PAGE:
Following Apoorva Raagangal, Rajinikanth was cast in a series of negative roles in films like Katha Sangama, Anthuleni Katha, Moondru Mudichu, Baalu Jenu, Avargal and 16 Vayathinile. What shone through was the actor’s sense of style and mannerisms, something that he had deployed to great effect in his years as a bus conductor with the Bangalore Transport Service. Just as commuters had thrilled to the young man’s antics en route to their various destinations, audiences rejoiced in Rajinikanth’s on-screen affectations that often put the film’s leading man in the shade. It wasn’t long before producers woke up to this and in Kavikkuyil (1977), he was cast as the second male lead, with Sivakumar in the lead. Several films followed where Rajinikanth got second or third billing.
By now Rajinikanth was pulling multiple shifts and working around the clock. Though he was popular, his superstardom was carefully constructed. Upon the advice of Kamal Haasan, Rajinikanth gradually moved to solo hero movies and away from multi-starrers. The image building exercise began with Bairavi (1978). The film’s canny distributor Kalaipuli S. Dhanu recognised the actor’s potential and put up a 40-foot cut-out of Rajinikanth at Madras’ Plaza Theatre and also plastered large posters all over Tamil Nadu anointing him Superstar.
The actor was also cast in roles that endeared him to family audiences in films like Mullum Malarum and Aarilirundhu Arubathu Varai. SP Muthuraman, who directed Rajinikanth in 25 films, describes Murattukkalai (1980) as a turning point in the actor’s career. Muthuraman, the writer Panju Arunachalam and AVM Studio’s M. Saravanan decided to reinvent the actor as a mass hero with each scene and song sequence conceived and shot as a set piece. This too worked. And, with Naan Potta Savaal (1980), the now famous practice of the words ‘Super Star’ flashing on screen during the opening credits began.
Rajinikanth’s immense popularity soon grew into a cult and spawned more than 50,000 fan clubs. But the actor, always simple, continued to remain respectful to his co-workers irrespective of their level of importance on the project. In real life he was modest and self-deprecating and unlike many of his contemporaries refused to sport a wig or make-up when not shooting and dressed in the simplest of garb off-screen. In his public appearances he always thanks his fans and requests them to perform charitable acts, which is why every Rajinikanth release is an occasion for them to conduct blood donation camps and other humanitarian activities.
Of Rajinikanth’s later films, Baashha (1995) is a watershed. For half of the film he plays a mild mannered auto-driver. He explodes only at the interval point, a calculated risk taken by directed by Suresh Krissna. Baashha is like Sholay, a phenomenon that defies analysis. Rajinikanth’s punchline from the film ‘Naan oru dhadavai sonna nooru dhadavai sonna madhiri’ (If I’ve said it once, I’ve said it a hundred times) remains his most quoted line. While the actor has had bigger hits, Baashha made Rajinikanth much more than a Superstar or Thalaivar and he could do no wrong thereafter.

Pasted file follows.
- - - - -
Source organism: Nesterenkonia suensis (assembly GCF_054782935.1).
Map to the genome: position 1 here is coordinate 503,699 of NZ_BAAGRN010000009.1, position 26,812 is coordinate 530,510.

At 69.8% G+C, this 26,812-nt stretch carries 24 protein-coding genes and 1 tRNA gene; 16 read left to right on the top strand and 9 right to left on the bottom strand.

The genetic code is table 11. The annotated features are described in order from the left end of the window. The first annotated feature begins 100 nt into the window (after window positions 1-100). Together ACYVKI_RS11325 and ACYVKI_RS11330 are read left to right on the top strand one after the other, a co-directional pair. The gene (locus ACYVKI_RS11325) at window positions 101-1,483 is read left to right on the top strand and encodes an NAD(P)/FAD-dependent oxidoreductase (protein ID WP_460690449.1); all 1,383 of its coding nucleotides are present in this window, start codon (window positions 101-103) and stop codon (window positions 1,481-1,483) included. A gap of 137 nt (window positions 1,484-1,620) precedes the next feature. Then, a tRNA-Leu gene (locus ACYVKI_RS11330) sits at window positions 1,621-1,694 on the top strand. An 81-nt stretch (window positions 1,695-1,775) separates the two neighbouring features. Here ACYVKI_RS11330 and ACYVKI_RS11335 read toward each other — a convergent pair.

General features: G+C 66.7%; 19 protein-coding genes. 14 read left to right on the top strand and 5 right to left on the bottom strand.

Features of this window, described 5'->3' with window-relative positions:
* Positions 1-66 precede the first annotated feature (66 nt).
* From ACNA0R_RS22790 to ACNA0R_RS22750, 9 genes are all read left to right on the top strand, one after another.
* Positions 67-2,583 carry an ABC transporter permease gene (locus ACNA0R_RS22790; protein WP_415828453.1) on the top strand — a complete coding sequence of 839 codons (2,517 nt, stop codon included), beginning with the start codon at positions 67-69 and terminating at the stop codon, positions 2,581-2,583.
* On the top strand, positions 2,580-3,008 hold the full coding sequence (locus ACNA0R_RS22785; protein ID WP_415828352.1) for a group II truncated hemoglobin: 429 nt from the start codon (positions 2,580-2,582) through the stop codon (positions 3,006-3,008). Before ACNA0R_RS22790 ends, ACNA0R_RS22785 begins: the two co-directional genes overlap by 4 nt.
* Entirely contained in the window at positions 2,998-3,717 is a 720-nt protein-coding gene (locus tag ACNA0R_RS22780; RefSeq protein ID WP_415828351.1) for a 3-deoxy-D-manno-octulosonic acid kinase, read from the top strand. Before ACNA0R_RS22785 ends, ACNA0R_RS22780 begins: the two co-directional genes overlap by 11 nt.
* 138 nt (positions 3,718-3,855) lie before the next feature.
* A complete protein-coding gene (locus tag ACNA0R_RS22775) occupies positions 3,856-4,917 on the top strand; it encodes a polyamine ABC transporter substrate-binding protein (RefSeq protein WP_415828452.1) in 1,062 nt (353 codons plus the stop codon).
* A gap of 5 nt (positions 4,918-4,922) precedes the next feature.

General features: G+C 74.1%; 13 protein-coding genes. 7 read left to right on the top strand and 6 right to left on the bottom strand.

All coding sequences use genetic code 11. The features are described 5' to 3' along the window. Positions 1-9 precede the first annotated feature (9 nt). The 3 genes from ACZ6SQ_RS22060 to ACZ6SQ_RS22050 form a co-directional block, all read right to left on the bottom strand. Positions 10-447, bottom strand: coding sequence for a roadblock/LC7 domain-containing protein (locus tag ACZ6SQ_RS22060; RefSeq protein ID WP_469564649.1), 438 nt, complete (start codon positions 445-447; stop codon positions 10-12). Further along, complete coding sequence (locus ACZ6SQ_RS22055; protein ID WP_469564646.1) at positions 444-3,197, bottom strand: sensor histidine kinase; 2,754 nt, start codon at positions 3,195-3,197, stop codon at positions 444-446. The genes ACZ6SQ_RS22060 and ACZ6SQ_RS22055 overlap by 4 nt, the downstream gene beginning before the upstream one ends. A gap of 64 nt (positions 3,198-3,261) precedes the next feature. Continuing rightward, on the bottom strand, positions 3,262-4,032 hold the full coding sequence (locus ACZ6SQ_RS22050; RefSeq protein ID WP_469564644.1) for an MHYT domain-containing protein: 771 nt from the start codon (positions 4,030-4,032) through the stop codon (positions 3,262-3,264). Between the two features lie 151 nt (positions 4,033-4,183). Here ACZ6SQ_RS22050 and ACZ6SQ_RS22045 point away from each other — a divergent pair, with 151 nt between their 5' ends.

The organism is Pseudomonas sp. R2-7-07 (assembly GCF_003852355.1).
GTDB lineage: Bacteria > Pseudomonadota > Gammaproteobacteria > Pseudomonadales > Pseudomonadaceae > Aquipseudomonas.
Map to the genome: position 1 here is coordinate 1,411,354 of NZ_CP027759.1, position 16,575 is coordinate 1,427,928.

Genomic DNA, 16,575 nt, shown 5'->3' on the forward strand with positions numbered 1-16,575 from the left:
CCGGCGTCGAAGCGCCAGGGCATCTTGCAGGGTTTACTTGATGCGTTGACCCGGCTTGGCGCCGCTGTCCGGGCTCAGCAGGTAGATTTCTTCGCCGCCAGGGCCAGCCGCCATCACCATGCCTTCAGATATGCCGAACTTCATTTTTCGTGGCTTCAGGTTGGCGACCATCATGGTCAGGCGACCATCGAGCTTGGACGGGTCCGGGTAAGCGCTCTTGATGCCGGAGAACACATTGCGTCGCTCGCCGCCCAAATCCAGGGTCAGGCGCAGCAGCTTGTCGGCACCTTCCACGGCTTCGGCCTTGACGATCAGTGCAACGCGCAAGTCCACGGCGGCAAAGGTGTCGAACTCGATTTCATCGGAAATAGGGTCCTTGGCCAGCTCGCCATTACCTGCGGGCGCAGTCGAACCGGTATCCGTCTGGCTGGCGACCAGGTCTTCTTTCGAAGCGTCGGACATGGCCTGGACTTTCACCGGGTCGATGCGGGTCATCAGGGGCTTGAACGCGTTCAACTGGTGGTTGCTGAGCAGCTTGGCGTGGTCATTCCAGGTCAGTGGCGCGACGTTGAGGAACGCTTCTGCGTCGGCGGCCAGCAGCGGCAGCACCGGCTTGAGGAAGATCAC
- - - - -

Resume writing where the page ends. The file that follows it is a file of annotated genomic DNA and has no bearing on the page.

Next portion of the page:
He was even forgiven Krissna’s Baba (2002) that tanked at the box office. In the film, his well-wishers urge him to solve the political crisis in the state and become the chief minister, but he demurs, handing the job instead to an honest politician. His character states that a direct entry into politics is not required to help the people, supporting honest politicians will suffice. The ending of Baba would prove to be prophetic. Rajinikanth’s chief ministerial candidate is shot dead. As the song “I won’t forget the Tamil land, I won’t crave political parties or high positions” plays on the soundtrack, Rajinikanth walks back towards the political chaos and he does the mudra referred to earlier. The image freezes with the caption “To be continued”.
A decade and a half on from Baba, Rajinikanth’s political story is indeed continuing, complete with the Baba mudra. What it translates to in realpolitik remains to be seen.
THE SUBTEXT OF RAJINI’S FILMS
Rajinikanth has been teasing his fans with politics onscreen for a long time. In 1982’s Thanikkattu Raja for example, he plays a people’s man and the saviour of the poor. In one of the film’s song sequences he sings, “I am not Puratchi Thalaivar, I am not Dr Kalaignar, I am an ordinary man and your friend,” Puratchi Thalaivar being MGR and Dr Kalaignar being Karunanidhi.
In Guru Sishyan (1988), there is a reference to infighting in the AIADMK following MGR’s death. The film opens in a prison where inmates are fighting over a chair. Rajinikanth makes an entry, singing, “People who fight for a chair are mad.”
In 1990’s Athisaya Piravi, Rajinikanth plays Kaalai, a man who dies too early due to a clerical error made by Yama’s assistant Chitragupta. When Kaalai asks to be sent back to earth, Chitragupta’s assistant Vichitragupta (played by the late Cho Ramaswamy, political commentator and Rajinikanth’s great friend) says that Kaalai returning to life is like the opposition party returning to power. What is being referred to here is the opposition DMK returning to power after MGR’s death. Also in the film Vichitragupta remarks that Kaalai’s face is respected on earth and politicians were wondering what would happen if he entered the arena.
In Uzhaippali (1993) his character is named Thamizharasan (King of Tamil Nadu).
In Muthu (1995), there is a not so subtle sequence where Rajinikanth is persuaded to get on a stage – it seems a heavy-handed shorthand for the political stage – and in the Kuluvalile song there is a verse that asks which party he would join.
In Arunachalam (1997), Rajinikanth’s character floats a political party and there is a song with the lyrics “A lion has begun a journey”. In the ‘Devuda devuda’ song in Chandramukhi (2005), Rajinikanth’s character asks the almighty to bless his fans and addresses the working classes (including janitors, sewage cleaners, farmhands and washerfolk) directly.
Naman Ramachandran is the author of Rajinikanth: The Definitive Biography and writes for Variety and Sight & Sound